212th MPs look back on helping Iraqi Police take change in Iraq
May 12, 2009
WIESBADEN, Germany - Families and friends began cheering even before Soldiers entered the Wiesbaden Fitness Center May 11. As word quickly spread that the buses had arrived from Ramstein bearing the roughly 140 men and women of the 212th Military Police Company home from Iraq, those waiting in the gym were on their feet too excited to wait one minute longer.
"To you family and friends - thank you for all the support you gave during this deployment," said Capt. Luis Meija-Roman, 212th MP Company commander, adding that the cards and packages were greatly appreciated.
Praising the Soldiers under his command for the "pride, resiliency and honor" with which they carried out the mission in Iraq, Meija-Roman added, "I'm honored to serve in the ranks."
After asking his first sergeant to dismiss those standing in formation, the fitness center quickly became a human sea of smiles, hugs and kisses.
1st Sgt. Jimmy Stogner explained that after completing the more than 14-month mission, he was looking forward to being home in Wiesbaden and spending time with his wife.
Stogner, an Operation Iraqi Freedom veteran who had worked closely with Iraqi Police earlier in the decade during deployment with the 127th Military Police Company out of Hanau, said this time the mission called on the American military law enforcers to perform "validation of Kirkuk inner city police stations. ... There is a big difference now.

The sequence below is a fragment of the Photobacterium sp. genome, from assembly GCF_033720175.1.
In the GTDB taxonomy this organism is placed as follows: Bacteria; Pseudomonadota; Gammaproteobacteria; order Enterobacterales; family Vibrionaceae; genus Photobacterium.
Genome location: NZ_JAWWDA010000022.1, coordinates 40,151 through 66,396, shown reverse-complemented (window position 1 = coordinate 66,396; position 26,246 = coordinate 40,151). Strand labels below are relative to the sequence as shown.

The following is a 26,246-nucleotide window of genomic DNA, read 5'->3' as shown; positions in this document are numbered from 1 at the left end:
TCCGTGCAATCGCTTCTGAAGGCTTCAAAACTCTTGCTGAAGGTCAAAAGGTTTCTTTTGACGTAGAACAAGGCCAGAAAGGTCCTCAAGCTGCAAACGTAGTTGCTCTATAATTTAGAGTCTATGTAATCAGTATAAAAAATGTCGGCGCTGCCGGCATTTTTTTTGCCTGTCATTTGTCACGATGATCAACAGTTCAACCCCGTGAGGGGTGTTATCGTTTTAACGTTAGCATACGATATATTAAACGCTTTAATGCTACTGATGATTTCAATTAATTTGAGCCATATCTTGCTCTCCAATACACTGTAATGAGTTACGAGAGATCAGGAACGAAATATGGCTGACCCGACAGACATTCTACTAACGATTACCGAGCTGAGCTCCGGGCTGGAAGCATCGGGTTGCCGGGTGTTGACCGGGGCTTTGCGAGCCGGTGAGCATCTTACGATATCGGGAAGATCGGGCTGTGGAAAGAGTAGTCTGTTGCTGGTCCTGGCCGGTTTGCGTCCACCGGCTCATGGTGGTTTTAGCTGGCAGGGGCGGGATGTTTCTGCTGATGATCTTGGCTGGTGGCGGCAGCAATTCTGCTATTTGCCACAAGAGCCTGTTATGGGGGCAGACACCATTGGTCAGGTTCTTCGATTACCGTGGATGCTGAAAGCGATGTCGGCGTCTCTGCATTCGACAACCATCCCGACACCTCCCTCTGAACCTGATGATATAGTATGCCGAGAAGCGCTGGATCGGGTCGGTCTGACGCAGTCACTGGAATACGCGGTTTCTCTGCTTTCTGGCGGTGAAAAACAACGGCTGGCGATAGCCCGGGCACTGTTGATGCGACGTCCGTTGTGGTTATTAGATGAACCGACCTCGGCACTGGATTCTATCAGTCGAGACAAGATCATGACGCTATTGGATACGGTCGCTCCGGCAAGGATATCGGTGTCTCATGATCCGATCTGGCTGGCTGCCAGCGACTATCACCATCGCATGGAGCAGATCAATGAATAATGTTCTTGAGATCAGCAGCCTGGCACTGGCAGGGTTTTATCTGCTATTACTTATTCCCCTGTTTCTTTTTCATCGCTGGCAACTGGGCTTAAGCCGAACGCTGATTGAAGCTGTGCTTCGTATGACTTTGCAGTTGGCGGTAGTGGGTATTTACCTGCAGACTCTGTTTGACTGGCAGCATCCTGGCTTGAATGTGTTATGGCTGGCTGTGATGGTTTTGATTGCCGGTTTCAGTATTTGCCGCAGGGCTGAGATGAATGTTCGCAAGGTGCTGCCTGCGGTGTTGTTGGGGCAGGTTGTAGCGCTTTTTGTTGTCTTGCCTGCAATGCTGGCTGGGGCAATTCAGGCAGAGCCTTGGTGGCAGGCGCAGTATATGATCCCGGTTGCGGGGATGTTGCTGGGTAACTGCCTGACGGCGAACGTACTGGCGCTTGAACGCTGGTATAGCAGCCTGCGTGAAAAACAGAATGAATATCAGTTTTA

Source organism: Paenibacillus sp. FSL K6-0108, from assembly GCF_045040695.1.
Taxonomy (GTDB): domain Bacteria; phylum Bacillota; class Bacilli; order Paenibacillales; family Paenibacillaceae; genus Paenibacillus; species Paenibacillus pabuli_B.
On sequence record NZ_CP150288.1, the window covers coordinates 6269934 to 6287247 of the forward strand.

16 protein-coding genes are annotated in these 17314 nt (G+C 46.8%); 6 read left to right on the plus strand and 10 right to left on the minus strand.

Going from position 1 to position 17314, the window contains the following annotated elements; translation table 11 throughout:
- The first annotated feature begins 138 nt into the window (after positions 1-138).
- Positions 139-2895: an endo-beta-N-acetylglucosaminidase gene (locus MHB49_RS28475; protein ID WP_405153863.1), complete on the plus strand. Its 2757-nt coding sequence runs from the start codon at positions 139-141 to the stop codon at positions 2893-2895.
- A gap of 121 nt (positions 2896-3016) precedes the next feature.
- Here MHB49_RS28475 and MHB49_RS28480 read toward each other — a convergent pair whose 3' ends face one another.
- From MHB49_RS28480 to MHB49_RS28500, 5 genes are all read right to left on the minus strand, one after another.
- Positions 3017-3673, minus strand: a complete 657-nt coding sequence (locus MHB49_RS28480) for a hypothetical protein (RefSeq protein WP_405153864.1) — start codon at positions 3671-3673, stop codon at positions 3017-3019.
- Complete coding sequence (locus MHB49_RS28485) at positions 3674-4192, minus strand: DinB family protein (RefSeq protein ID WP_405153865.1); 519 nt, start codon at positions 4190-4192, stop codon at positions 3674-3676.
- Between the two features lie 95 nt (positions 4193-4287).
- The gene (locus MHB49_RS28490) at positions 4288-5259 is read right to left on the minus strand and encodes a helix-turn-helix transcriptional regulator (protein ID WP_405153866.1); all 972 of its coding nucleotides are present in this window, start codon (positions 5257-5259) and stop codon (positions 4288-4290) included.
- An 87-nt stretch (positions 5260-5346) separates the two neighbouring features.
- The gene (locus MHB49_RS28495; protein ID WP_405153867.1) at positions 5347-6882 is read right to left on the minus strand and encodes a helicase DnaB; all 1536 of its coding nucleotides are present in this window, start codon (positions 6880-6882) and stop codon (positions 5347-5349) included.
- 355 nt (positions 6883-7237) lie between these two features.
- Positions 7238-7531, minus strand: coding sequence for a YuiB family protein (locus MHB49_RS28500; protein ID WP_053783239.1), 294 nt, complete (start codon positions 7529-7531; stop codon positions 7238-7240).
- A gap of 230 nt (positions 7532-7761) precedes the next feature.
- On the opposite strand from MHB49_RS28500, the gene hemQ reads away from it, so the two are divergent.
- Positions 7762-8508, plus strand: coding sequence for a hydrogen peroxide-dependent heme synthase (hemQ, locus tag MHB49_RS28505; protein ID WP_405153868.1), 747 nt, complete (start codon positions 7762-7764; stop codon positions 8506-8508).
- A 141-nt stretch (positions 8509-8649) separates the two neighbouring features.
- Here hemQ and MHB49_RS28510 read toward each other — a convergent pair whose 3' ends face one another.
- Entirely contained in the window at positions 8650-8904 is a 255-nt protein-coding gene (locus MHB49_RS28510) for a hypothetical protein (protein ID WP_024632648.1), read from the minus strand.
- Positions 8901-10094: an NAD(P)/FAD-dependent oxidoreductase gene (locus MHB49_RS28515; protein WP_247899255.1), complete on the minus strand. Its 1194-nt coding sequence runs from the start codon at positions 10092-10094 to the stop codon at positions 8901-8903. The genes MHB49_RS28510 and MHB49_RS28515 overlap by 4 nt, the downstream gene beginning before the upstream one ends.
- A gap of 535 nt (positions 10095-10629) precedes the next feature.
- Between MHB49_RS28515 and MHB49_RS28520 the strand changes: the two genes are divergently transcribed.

"Within the city of Kirkuk the Iraqi Police are now in control," Stogner said, emphasizing that he noted a major improvement in the professionalism and self-confidence of the Iraqi Police during his most recent time in Iraq. "They stay and fight now. They bring the fight to the enemy."
Stogner also praised his fellow 212th MPs for their dedicated efforts to make a difference in Iraq. "I'm proud of the Soldiers in this unit. It's because of them that we were successful," he said.
Capt. Derrick Dew, 212th MP Company rear detachment commander, said he was relieved to have his comrades home from Iraq. "We had a lot of close calls but no combat deaths."
With representatives of the USO, Veterans of Foreign Wars, 18th Military Police Brigade and U.S. Army Garrison Wiesbaden on hand to welcome the Soldiers home during the homecoming event, the focus quickly shifted to reintegration and time with family and friends. Next up for the 212th members was the garrison's seven-day reintegration process aimed at helping ensure the health, well-being and care of the returning warriors as they transition back to life on the home front.